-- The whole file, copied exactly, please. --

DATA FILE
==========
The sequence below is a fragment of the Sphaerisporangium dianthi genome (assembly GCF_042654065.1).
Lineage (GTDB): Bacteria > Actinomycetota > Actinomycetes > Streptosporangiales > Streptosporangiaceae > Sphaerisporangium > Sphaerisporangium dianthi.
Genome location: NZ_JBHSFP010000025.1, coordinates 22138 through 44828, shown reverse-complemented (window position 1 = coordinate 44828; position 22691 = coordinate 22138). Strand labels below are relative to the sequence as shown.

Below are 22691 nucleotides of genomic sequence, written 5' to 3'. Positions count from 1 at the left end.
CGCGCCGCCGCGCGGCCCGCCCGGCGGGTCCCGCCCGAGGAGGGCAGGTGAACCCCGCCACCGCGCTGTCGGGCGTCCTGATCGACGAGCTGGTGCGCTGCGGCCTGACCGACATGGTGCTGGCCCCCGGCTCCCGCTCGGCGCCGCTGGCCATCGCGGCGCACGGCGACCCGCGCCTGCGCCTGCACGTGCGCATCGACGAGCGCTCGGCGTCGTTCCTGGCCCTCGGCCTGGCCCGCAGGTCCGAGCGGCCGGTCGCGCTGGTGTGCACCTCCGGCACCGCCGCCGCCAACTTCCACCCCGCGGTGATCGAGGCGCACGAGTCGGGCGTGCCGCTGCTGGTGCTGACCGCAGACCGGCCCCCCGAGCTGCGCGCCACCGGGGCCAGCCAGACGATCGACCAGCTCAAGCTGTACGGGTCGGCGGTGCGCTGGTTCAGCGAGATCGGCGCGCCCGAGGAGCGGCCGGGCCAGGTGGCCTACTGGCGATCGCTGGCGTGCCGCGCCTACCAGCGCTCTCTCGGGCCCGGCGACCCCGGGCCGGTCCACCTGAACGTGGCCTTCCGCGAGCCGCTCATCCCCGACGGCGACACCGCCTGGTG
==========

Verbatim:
The sequence below is a fragment of the Sphaerisporangium dianthi genome (assembly GCF_042654065.1).
Lineage (GTDB): Bacteria > Actinomycetota > Actinomycetes > Streptosporangiales > Streptosporangiaceae > Sphaerisporangium > Sphaerisporangium dianthi.
Genome location: NZ_JBHSFP010000025.1, coordinates 22138 through 44828, shown reverse-complemented (window position 1 = coordinate 44828; position 22691 = coordinate 22138). Strand labels below are relative to the sequence as shown.

Below are 22691 nucleotides of genomic sequence, written 5' to 3'. Positions count from 1 at the left end.
CGCGCCGCCGCGCGGCCCGCCCGGCGGGTCCCGCCCGAGGAGGGCAGGTGAACCCCGCCACCGCGCTGTCGGGCGTCCTGATCGACGAGCTGGTGCGCTGCGGCCTGACCGACATGGTGCTGGCCCCCGGCTCCCGCTCGGCGCCGCTGGCCATCGCGGCGCACGGCGACCCGCGCCTGCGCCTGCACGTGCGCATCGACGAGCGCTCGGCGTCGTTCCTGGCCCTCGGCCTGGCCCGCAGGTCCGAGCGGCCGGTCGCGCTGGTGTGCACCTCCGGCACCGCCGCCGCCAACTTCCACCCCGCGGTGATCGAGGCGCACGAGTCGGGCGTGCCGCTGCTGGTGCTGACCGCAGACCGGCCCCCCGAGCTGCGCGCCACCGGGGCCAGCCAGACGATCGACCAGCTCAAGCTGTACGGGTCGGCGGTGCGCTGGTTCAGCGAGATCGGCGCGCCCGAGGAGCGGCCGGGCCAGGTGGCCTACTGGCGATCGCTGGCGTGCCGCGCCTACCAGCGCTCTCTCGGGCCCGGCGACCCCGGGCCGGTCCACCTGAACGTGGCCTTCCGCGAGCCGCTCATCCCCGACGGCGACACCGCCTGGTG